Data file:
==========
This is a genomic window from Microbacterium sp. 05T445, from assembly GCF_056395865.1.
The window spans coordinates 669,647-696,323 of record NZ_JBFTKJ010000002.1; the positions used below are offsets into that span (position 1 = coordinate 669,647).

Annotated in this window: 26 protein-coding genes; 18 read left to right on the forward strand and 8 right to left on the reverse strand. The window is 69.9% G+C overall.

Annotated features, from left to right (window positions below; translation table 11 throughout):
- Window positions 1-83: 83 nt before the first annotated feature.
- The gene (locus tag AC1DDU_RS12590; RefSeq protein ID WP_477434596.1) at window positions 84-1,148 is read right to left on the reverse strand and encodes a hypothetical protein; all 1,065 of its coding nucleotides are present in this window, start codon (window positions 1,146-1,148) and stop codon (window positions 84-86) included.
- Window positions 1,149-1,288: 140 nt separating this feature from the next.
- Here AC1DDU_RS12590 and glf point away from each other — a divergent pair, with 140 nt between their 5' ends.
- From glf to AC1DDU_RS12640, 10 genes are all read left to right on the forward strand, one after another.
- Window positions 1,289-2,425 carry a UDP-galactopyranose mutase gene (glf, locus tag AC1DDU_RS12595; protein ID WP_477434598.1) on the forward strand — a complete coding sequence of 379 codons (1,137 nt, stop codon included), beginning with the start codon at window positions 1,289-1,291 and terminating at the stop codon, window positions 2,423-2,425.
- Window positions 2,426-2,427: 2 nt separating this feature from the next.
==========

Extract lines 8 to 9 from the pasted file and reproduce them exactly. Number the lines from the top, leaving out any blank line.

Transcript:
- Here AC1DDU_RS12590 and glf point away from each other — a divergent pair, with 140 nt between their 5' ends.
- From glf to AC1DDU_RS12640, 10 genes are all read left to right on the forward strand, one after another.